Tumors were classified into each variant or differentiation pattern, similar to that of the World Health Organization (WHO) classification3 as: Follicular, Oncocytic, Clear Cells, Diffuse Sclerosing, Tall Cells, Solid, Cribriform, Fasciitis-like, Macrofollicular, and Microcarcinoma. There were no cases belonging to the macrofollicular and cribriform variants in our sample. Besides these, we added the Columnar and the Warthin-like differentiation pattern, present in six cases. The conventional, usual or typical thyroid PC cases were classified as belonging to the Classic pattern or variant. When evaluating the microcarcinomas, we ran descriptive analysis of tumor differentiation patterns similarly to the previously described variants. For statistical purposes, we grouped differentiation patterns and tumor variants. When more than one variant or differentiation pattern were present in the same case, these were considered complex variants or tumor patterns. These were described as shown on Table 1.

Tumors were considered multifocal when two or more foci were found in one or both lobes. Hashimoto's thyroiditis has been suggested based on histopathological findings. Papillary microcarcinomas were defined as tumors with no more than 1.0 cm in diameter at the final histological examination. The Tall, Columnar, Solid or Diffuse Sclerosing Cells were defined as variants or differentiation patterns with greater aggressiveness potential; and those with the less malignancy potential were the Classical, Follicular and Oncocytic types. Other variants or patterns of tumor differentiation were excluded from the statistical calculation and are only presented descriptively.

Complex tumor cases with tumor nodules or zones classified in the higher malignancy category were grouped with other similar cases for the purpose of statistical calculation and are listed on Table 2. The same was true among cases with low malignancy potential. Pathological staging was performed according to the seventh edition of the American Joint Committee on Cancer pTNM staging system4. Lymph node status was defined by pathological evidence of metastases in the lymph nodes which were removed. Extraglandular involvement was defined based on evidence of tumor infiltration beyond the capsule gland upon microscopic examination. We performed a comparative analysis of clinical and histopathological variables among the Classic, Follicular and Oncocytic variants, and among the groups with variants recognized by the highest and lowest potential for aggression, as previously agreed. All the data was collected by the same researcher (Girardi FM) and the entire pathology review was carried out by the same pathologist (Barra MB).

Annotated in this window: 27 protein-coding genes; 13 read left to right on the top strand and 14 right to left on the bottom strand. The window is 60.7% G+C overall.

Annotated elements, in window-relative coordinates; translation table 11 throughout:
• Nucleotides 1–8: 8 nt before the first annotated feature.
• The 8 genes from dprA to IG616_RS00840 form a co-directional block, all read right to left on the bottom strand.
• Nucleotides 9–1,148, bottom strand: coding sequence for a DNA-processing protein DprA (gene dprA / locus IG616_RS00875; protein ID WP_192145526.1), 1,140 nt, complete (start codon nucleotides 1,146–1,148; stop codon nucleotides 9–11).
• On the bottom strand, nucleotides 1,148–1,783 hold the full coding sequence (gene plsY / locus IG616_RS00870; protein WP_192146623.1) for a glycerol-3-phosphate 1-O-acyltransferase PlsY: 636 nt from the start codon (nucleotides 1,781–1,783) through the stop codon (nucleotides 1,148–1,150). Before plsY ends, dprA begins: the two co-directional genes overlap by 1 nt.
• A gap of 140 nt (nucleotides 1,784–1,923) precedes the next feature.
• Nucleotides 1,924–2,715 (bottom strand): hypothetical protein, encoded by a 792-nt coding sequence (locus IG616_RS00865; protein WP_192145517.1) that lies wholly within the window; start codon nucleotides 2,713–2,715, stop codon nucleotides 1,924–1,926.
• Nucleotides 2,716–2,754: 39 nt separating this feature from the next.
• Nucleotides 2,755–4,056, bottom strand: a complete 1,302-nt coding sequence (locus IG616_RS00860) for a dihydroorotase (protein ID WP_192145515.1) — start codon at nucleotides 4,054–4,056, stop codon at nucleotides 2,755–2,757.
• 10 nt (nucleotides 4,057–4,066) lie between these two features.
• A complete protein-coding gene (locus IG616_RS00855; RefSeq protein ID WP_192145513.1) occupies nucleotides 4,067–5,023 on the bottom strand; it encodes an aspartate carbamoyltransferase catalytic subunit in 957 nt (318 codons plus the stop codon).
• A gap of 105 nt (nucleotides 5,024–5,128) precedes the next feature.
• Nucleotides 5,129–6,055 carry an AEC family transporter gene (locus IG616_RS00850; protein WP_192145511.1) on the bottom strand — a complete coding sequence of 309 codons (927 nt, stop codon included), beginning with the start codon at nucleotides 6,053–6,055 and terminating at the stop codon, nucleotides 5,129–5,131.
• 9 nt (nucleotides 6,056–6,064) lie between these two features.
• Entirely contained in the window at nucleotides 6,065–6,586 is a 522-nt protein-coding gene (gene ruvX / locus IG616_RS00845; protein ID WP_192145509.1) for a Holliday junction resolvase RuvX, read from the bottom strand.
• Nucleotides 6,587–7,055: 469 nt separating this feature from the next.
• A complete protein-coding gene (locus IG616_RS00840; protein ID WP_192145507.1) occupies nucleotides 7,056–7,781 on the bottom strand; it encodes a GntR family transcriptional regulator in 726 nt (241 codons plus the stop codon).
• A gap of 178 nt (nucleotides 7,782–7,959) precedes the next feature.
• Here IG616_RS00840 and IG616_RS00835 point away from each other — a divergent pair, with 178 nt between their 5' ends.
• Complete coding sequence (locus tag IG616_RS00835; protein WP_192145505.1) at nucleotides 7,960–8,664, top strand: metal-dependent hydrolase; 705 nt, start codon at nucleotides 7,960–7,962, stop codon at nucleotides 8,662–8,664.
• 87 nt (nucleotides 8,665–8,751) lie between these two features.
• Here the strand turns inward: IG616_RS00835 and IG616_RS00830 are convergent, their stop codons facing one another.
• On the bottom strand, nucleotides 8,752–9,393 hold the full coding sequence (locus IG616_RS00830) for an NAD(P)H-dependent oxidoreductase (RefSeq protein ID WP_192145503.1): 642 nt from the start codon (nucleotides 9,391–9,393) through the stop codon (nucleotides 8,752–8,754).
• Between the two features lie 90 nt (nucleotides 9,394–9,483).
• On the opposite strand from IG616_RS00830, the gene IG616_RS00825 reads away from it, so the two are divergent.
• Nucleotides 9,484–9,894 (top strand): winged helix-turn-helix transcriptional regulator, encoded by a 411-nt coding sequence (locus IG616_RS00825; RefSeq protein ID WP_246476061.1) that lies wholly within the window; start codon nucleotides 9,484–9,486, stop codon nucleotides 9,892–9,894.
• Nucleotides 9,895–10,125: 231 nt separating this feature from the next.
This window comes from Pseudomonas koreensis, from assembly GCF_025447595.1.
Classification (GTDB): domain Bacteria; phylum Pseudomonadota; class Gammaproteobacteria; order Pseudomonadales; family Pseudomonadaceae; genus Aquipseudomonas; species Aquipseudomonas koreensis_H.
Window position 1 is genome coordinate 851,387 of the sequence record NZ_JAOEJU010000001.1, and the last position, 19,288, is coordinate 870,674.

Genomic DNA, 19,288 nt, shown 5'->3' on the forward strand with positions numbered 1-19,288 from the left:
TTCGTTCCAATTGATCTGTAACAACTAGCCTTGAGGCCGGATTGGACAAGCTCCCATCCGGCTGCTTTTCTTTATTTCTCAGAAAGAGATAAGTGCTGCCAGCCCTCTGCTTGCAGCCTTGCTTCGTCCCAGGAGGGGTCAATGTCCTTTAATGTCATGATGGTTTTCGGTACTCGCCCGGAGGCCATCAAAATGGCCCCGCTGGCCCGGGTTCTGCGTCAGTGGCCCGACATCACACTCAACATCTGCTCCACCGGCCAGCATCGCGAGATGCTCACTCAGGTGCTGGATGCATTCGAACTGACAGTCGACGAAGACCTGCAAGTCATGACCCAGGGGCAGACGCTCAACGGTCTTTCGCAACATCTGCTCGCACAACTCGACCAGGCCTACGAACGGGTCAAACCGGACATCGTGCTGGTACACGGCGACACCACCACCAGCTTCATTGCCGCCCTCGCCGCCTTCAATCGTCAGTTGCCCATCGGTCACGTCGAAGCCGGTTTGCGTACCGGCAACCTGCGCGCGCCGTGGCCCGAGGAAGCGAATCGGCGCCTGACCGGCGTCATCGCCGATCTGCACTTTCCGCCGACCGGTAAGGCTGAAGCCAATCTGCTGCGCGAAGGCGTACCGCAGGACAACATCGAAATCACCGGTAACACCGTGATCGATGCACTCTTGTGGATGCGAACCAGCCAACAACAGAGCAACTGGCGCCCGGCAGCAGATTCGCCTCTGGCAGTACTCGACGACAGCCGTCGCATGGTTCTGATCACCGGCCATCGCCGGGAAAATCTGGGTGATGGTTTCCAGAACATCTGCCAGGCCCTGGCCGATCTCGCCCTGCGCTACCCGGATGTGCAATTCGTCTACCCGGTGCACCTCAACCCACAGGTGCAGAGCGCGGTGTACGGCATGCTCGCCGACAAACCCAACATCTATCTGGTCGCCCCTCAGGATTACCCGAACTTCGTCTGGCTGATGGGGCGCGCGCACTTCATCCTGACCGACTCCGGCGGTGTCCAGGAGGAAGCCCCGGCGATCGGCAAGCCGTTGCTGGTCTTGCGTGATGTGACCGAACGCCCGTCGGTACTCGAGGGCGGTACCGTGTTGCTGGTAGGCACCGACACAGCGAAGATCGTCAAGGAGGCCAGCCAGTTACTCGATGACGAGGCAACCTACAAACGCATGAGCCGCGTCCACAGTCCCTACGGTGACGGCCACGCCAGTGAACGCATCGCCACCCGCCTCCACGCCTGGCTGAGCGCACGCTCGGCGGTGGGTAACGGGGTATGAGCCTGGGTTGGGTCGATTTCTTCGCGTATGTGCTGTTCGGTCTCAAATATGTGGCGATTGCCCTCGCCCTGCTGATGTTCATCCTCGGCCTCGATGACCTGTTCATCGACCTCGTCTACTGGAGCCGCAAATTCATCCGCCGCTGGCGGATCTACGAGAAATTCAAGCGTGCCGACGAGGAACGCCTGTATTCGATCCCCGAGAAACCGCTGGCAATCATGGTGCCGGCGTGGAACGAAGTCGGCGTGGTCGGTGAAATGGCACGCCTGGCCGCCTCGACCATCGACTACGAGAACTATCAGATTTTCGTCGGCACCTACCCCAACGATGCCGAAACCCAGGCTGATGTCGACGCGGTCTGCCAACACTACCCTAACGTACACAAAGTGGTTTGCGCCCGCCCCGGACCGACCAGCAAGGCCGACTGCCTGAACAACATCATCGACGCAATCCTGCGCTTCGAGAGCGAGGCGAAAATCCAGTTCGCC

Statistics and Ethical Aspects

Descriptive analysis was used to summarize the data. We performed the Kolmogorov-Smirnov test to assess normality of continuous variables. Continuous variables with normal distribution were expressed as mean and standard deviation. Those with abnormal distribution were also expressed as median, minimum and maximum values. Categorical variables were expressed as absolute and relative frequency. We used Student's t test and ANOVA for comparing mean ages; the Mann-Whitney U test and Kruskal-Wallis tests were used for comparing tumor diameter and the nonparametric chi-square test was used to compare categorical variables. Statistical analysis was performed using the EpiInfo software, version 3.4.3, 2007. All tests considered significance level of 5%.

The authors guarantee data keeping and the confidentiality of the material obtained. As there were no interventions, we did not have to use the Informed Consent Form. The project was approved by the Ethics Committee of our institution (Project No 3483/11).


Between June 2000 and December 2010, there were 623 thyroidectomy for thyroid cancer performed in our institution. Eight cases were excluded due to lack of tumor diameter information, all corresponding to Classic PC. Altogether, 517 (82.9%) patients met the inclusion criteria. Of the total, 81.9% were women. The male:female ratio was 1:4.5. The average age was 47.20 years, range of 13-87 years. We observed that the Microcarcinoma variant was the most prevalent, with 42.1% of cases, followed by the Classical and Follicular variants, respectively (Table 3).